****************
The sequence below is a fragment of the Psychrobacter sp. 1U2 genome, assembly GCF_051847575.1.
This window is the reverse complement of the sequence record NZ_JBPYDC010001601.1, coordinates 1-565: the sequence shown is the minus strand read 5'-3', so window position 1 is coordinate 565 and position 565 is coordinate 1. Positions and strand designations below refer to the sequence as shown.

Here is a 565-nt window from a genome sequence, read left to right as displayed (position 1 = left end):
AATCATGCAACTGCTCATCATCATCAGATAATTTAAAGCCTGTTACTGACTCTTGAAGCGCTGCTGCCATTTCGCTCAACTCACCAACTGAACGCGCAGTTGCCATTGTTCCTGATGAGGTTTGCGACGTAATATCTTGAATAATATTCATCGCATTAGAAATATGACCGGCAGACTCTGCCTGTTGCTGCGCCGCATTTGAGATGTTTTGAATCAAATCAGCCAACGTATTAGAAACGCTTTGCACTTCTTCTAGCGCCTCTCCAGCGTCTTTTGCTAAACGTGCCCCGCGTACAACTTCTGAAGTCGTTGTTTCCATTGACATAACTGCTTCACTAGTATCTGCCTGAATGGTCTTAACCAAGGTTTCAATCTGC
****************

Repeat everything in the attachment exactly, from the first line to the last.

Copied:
The sequence below is a fragment of the Psychrobacter sp. 1U2 genome, assembly GCF_051847575.1.
This window is the reverse complement of the sequence record NZ_JBPYDC010001601.1, coordinates 1-565: the sequence shown is the minus strand read 5'-3', so window position 1 is coordinate 565 and position 565 is coordinate 1. Positions and strand designations below refer to the sequence as shown.

Here is a 565-nt window from a genome sequence, read left to right as displayed (position 1 = left end):
AATCATGCAACTGCTCATCATCATCAGATAATTTAAAGCCTGTTACTGACTCTTGAAGCGCTGCTGCCATTTCGCTCAACTCACCAACTGAACGCGCAGTTGCCATTGTTCCTGATGAGGTTTGCGACGTAATATCTTGAATAATATTCATCGCATTAGAAATATGACCGGCAGACTCTGCCTGTTGCTGCGCCGCATTTGAGATGTTTTGAATCAAATCAGCCAACGTATTAGAAACGCTTTGCACTTCTTCTAGCGCCTCTCCAGCGTCTTTTGCTAAACGTGCCCCGCGTACAACTTCTGAAGTCGTTGTTTCCATTGACATAACTGCTTCACTAGTATCTGCCTGAATGGTCTTAACCAAGGTTTCAATCTGC